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Contents

(PD) Image: John R. Brews
New articles per day on English Wikipedia. Average drop in production is 135/year. (Data from Wikimedia.)
(PD) Image: John R. Brews
Number of newly registered contributors per month on English WP over its lifetime. Average drop in monthly enrollment is 515/year (Data from Wikimedia.)
(PD) Image: John R. Brews
Number of English WP contributors making 100+ edits/month by year. Average drop is 93/year. (Data from Wikimedia.)
(PD) Image: John R. Brews
Number of applicants for administrator privileges on English Wikipedia by year (top). Accepted applications (bottom). (Data from Wikipedia.)

Wikipedia is a free online encyclopedia that is written in every major language by a mostly anonymous user base on a voluntary basis.[1] Its editorial decisions are self-described as governed by consensus,[2] and as exemplifying the "democratization of knowledge".[3] Although anyone can edit articles, and anyone with an account can contribute articles, the project is run by a many-layered oligarchy that serves to maintain order and the operation of the site.[4]

Founded in 2001 and operated by the non-profit Wikimedia Foundation, Wikipedia went "live" on January 15th of that year[5] and grew exponentially in its first 4 to 5 years, but about 2006-2007 an unexplained change in participation occurred, as shown in the charts at the right.

Wikipedia is the world's largest encyclopedia project. The English-language Wikipedia is the world's largest single wiki and now contains more than 4.2 million individual articles. Among websites with the highest traffic, Wikipedia is ranked sixth by Alexa and fifth by Ranking.com, an increase from seventh that prevailed before June 2011. That ranks Wikipedia ahead of Twitter (number 13, 6), LinkedIn (number 9, 17), and Amazon.com (10, 10). This traffic is assisted by the prominence of Wikipedia listings found on Google and Bing searches, where Wikipedia is the first listing on about one half of one-, two-, and three-word searches.[6] There are questions about this prominence in search engine results.[7]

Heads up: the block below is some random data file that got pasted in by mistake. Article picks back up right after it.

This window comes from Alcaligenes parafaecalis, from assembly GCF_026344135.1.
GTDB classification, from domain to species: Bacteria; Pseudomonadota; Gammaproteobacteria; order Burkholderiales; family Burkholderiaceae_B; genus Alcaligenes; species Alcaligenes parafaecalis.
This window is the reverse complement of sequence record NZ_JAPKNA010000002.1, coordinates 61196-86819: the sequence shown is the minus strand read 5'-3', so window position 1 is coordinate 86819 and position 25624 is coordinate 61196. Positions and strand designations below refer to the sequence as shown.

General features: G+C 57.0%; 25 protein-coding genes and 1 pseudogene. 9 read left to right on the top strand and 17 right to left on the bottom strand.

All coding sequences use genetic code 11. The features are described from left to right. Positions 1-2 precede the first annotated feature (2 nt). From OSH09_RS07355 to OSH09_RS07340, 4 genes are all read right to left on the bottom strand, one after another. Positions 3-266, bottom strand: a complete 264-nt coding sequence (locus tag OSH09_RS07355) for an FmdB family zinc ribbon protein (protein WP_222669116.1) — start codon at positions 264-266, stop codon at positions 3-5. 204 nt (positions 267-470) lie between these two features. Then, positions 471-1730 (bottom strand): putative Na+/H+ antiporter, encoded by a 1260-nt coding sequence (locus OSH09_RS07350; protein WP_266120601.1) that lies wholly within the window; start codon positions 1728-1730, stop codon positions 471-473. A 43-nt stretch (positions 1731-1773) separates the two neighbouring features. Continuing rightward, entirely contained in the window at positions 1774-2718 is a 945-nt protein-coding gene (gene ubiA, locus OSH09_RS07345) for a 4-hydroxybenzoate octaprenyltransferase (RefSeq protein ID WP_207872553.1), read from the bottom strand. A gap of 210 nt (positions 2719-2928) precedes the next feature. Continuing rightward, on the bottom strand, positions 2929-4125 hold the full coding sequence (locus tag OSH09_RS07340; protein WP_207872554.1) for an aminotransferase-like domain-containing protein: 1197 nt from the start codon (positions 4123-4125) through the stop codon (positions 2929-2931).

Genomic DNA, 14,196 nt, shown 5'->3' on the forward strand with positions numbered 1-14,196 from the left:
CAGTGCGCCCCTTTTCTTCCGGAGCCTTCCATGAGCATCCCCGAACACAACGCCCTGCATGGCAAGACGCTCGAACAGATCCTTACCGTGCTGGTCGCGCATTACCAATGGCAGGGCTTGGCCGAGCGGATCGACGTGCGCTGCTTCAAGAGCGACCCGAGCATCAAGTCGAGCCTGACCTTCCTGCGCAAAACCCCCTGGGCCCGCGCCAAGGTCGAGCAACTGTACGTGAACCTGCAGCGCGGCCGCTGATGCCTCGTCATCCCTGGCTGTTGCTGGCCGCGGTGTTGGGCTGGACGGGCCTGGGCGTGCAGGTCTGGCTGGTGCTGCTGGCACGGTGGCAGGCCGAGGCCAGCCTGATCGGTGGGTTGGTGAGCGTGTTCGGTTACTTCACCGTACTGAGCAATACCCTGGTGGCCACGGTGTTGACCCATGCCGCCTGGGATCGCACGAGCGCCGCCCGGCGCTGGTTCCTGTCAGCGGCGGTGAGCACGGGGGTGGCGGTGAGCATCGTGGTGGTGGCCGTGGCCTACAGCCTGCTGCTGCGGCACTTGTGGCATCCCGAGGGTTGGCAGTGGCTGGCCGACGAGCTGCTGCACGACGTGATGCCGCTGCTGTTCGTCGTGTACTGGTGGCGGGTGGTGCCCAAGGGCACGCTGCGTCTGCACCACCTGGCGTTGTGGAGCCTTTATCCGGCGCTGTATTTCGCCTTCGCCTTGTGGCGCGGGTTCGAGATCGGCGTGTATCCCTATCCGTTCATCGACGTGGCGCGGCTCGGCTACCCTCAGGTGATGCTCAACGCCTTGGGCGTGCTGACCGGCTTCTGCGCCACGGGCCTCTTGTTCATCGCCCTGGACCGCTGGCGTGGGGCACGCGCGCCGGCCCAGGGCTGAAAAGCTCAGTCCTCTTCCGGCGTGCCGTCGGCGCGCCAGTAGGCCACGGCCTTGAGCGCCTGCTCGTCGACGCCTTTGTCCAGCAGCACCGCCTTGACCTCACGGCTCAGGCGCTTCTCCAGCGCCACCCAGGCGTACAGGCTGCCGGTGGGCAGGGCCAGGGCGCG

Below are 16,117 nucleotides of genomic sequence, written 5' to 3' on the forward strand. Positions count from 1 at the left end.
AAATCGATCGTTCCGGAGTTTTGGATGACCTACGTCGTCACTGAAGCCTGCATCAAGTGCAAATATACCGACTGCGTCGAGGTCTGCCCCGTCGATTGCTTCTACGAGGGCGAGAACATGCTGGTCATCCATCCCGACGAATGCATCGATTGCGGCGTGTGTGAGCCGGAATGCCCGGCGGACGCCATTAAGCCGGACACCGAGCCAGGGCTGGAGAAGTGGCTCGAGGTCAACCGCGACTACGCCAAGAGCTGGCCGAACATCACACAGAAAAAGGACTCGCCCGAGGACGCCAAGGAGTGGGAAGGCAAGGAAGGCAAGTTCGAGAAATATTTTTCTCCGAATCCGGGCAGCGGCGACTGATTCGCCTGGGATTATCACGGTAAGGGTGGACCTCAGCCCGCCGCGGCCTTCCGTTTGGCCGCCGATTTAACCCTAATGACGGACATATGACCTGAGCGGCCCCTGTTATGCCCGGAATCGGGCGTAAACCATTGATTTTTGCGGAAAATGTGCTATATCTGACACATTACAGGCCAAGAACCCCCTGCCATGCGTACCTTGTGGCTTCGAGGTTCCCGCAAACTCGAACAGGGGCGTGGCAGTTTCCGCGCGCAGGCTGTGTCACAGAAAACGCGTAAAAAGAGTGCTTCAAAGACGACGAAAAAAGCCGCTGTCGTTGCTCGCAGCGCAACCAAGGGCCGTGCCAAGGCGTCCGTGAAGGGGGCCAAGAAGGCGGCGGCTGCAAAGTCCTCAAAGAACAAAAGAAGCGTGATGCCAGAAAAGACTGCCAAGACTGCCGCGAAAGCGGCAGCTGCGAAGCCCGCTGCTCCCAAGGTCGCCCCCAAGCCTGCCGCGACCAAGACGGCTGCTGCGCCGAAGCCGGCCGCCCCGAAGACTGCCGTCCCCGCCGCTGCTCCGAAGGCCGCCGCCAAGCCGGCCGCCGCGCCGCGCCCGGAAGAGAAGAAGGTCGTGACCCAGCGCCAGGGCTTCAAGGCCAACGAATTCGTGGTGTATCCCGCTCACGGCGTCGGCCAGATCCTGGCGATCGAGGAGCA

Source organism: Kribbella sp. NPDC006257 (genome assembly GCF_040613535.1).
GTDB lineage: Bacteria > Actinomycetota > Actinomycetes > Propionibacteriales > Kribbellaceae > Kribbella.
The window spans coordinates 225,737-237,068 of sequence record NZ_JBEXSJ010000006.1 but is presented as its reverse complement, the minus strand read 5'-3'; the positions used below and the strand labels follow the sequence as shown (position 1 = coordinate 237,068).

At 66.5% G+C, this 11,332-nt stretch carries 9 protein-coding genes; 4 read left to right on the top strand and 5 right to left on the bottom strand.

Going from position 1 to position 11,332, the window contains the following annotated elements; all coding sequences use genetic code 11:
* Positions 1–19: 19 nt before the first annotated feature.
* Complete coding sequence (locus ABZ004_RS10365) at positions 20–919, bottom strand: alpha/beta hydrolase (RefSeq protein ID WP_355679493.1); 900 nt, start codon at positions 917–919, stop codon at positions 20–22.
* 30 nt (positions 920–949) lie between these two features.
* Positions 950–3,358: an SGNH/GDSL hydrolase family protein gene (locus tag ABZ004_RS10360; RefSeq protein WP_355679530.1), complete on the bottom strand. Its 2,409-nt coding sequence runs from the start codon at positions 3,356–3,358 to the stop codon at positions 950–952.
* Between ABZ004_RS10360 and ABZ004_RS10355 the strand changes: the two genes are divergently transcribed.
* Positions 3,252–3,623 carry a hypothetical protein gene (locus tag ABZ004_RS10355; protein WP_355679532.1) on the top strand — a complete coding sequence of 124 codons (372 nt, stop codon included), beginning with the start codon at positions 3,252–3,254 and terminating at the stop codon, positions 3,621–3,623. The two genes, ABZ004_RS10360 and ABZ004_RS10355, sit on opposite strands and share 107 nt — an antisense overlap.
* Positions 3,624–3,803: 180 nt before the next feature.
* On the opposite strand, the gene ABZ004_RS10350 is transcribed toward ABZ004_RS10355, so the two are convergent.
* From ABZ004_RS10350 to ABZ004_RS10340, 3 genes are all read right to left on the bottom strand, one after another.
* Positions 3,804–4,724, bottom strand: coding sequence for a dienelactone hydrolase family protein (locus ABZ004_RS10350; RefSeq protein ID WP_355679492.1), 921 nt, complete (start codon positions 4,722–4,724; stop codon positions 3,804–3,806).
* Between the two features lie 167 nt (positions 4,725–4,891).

Wikipedia articles are widely republished by other websites. For example, a Google search for the exact wording of the leading phrase in the article Speed of light turns up roughly twenty thousand to thirty thousand hits (it varies from time to time), including Facebook, YouTube, Ask.com, Answers.com and others. Some of these sites contain advertising, for example, Answers.com, which may raise some eyebrows over profiting from voluntary efforts of Wikipedia contributors.

Contributors

According to Alexa, Wikipedia's main audience demographic is childless, graduate students age 18-24, accessing Wikipedia from school. A separate assessment is the UNU Merit-Wikimedia Survey that showed an average age of ~26 years with 1/4 less than 18. Overall, 1/4 were women and 3/4 men, and among those using WP about 9% classified themselves as "regular contributors".[8]